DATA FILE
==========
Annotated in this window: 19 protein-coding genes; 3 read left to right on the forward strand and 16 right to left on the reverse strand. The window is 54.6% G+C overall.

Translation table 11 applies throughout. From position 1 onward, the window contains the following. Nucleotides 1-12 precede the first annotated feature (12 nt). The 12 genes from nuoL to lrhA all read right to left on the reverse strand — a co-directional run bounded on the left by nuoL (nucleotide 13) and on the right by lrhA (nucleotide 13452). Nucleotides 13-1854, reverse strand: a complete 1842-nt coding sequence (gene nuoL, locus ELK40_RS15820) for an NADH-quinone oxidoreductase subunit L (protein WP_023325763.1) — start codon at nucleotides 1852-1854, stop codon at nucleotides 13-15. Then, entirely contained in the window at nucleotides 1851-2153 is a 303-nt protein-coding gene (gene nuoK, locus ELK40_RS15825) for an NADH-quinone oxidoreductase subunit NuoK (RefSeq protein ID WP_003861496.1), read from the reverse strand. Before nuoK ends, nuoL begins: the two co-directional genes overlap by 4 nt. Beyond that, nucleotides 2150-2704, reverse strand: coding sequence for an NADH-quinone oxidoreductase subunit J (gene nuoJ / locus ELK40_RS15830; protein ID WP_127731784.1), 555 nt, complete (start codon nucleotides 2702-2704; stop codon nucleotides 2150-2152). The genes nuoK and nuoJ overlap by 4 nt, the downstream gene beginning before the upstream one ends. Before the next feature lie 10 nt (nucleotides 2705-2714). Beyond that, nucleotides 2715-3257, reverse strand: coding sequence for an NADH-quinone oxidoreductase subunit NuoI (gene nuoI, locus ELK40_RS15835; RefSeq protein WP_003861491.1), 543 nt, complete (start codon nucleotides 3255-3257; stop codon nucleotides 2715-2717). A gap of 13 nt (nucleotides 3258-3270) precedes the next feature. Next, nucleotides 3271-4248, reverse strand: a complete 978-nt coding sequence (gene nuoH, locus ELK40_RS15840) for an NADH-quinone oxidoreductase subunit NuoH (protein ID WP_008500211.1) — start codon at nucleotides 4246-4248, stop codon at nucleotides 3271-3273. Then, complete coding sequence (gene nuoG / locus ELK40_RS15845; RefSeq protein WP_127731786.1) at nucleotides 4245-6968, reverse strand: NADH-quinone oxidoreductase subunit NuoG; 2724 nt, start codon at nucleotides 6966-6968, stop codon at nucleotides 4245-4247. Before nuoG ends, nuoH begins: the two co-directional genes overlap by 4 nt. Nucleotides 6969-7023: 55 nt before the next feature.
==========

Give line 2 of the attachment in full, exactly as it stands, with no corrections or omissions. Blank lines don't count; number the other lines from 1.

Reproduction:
Translation table 11 applies throughout. From position 1 onward, the window contains the following. Nucleotides 1-12 precede the first annotated feature (12 nt). The 12 genes from nuoL to lrhA all read right to left on the reverse strand — a co-directional run bounded on the left by nuoL (nucleotide 13) and on the right by lrhA (nucleotide 13452). Nucleotides 13-1854, reverse strand: a complete 1842-nt coding sequence (gene nuoL, locus ELK40_RS15820) for an NADH-quinone oxidoreductase subunit L (protein WP_023325763.1) — start codon at nucleotides 1852-1854, stop codon at nucleotides 13-15. Then, entirely contained in the window at nucleotides 1851-2153 is a 303-nt protein-coding gene (gene nuoK, locus ELK40_RS15825) for an NADH-quinone oxidoreductase subunit NuoK (RefSeq protein ID WP_003861496.1), read from the reverse strand. Before nuoK ends, nuoL begins: the two co-directional genes overlap by 4 nt. Beyond that, nucleotides 2150-2704, reverse strand: coding sequence for an NADH-quinone oxidoreductase subunit J (gene nuoJ / locus ELK40_RS15830; protein ID WP_127731784.1), 555 nt, complete (start codon nucleotides 2702-2704; stop codon nucleotides 2150-2152). The genes nuoK and nuoJ overlap by 4 nt, the downstream gene beginning before the upstream one ends. Before the next feature lie 10 nt (nucleotides 2705-2714). Beyond that, nucleotides 2715-3257, reverse strand: coding sequence for an NADH-quinone oxidoreductase subunit NuoI (gene nuoI, locus ELK40_RS15835; RefSeq protein WP_003861491.1), 543 nt, complete (start codon nucleotides 3255-3257; stop codon nucleotides 2715-2717). A gap of 13 nt (nucleotides 3258-3270) precedes the next feature. Next, nucleotides 3271-4248, reverse strand: a complete 978-nt coding sequence (gene nuoH, locus ELK40_RS15840) for an NADH-quinone oxidoreductase subunit NuoH (protein ID WP_008500211.1) — start codon at nucleotides 4246-4248, stop codon at nucleotides 3271-3273. Then, complete coding sequence (gene nuoG / locus ELK40_RS15845; RefSeq protein WP_127731786.1) at nucleotides 4245-6968, reverse strand: NADH-quinone oxidoreductase subunit NuoG; 2724 nt, start codon at nucleotides 6966-6968, stop codon at nucleotides 4245-4247. Before nuoG ends, nuoH begins: the two co-directional genes overlap by 4 nt. Nucleotides 6969-7023: 55 nt before the next feature.